US 3622350 A
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United States Patent Paul A. Hammes Westfield, NJ. 823,992
May 12, 1969 Nov. 23, 1971 Merck 8: Co., Inc. Rahway, NJ.
Inventor Appl. No, Filed Patented Assignee PROCESS OF COATING TABLE SALT Primary Examiner-Hyman Lord AtrorneysRaymond Underwood, Harry E. Westlake and 1.
Louis Wolk ABSTRACT: Table salt and like small particulate food materials are enclosed in a coating of ethylcellulose having a viscosity of 4 to 50 and an ethyoxyl content of 45.5 to 49.5 percent, the coating serving to protect the coated material from water but being removable or made permeable in gastrointestinal fluids.
This invention relates to coatings for food particles of small granular size such as salt, pepper and other condiments, as well as other particulate food materials which will be mentioned.
Table salt is one example of a food material of small particle size which can advantageously be enclosed in a water insoluble coating. the coating, however, being of a material which is removed by gastrointestinal fluids. In the manufacture of bread and other bakery products, for instance, free table salt has an inhibiting action on yeast and interferes with its raising action. To overcome this it has been necessary to add an excess of yeast. An additional advantage of the coated salt particles is that the salt is released gradually and its flavor is prolonged without requiring an increased amount in the mix.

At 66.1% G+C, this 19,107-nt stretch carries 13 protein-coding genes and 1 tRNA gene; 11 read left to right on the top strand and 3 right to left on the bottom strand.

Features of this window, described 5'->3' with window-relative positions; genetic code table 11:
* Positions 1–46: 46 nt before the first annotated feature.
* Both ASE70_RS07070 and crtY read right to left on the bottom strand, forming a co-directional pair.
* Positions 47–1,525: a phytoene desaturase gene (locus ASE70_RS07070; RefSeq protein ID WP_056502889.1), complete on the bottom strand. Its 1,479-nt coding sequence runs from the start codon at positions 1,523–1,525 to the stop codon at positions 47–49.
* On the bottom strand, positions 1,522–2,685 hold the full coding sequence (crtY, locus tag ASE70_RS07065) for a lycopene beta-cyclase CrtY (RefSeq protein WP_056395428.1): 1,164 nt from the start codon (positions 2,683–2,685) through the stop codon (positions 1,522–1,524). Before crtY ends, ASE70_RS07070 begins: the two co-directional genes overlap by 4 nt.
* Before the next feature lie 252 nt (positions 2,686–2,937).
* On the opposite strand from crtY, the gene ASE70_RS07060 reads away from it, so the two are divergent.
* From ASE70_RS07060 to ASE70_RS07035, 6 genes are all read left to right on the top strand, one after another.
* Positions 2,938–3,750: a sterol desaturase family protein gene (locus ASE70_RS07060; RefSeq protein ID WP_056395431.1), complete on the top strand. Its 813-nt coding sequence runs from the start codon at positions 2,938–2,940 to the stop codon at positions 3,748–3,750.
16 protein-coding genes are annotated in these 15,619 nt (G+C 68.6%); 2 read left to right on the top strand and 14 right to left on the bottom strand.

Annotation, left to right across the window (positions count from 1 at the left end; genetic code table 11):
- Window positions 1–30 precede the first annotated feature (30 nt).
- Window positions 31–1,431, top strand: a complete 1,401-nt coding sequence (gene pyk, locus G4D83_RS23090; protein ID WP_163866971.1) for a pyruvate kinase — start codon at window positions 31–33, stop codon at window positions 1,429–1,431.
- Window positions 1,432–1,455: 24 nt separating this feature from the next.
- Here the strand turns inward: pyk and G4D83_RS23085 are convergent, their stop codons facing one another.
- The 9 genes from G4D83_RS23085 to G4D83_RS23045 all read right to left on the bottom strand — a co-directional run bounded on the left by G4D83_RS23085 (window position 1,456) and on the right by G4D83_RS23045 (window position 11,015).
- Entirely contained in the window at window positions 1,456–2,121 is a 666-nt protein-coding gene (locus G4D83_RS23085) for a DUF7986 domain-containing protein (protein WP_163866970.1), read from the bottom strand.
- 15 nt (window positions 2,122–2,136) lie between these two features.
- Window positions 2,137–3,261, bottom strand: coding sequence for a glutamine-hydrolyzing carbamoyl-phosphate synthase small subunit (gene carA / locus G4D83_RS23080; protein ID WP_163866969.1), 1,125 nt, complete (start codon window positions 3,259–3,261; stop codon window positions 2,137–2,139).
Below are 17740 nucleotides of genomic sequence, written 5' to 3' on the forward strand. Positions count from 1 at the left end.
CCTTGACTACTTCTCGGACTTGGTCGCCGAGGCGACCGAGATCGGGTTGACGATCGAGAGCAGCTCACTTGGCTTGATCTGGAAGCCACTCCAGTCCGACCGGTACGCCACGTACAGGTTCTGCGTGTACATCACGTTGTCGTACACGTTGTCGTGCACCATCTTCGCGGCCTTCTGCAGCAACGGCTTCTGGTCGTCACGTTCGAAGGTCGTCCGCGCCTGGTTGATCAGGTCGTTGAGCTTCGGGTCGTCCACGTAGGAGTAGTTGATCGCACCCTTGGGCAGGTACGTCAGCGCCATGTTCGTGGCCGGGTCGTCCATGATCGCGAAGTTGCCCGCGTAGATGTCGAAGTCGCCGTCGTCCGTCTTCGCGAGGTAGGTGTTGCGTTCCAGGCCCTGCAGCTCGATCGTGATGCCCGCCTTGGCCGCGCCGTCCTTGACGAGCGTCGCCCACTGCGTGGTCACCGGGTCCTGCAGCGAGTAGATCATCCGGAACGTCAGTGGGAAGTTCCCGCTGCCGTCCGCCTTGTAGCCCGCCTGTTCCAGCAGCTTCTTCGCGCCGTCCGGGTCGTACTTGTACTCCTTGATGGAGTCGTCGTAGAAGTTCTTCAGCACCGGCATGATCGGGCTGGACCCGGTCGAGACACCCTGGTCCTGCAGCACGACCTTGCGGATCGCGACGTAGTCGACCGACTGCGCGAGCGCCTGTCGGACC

The substitution in bakery dough of the coated salt particles of this invention, for all or a major portion of the free salt ordinarily used, introduces no problem. A smaller relative amount of the coated salt will sufiice but the conventional mixing subdividing, and baking operations will remain the same.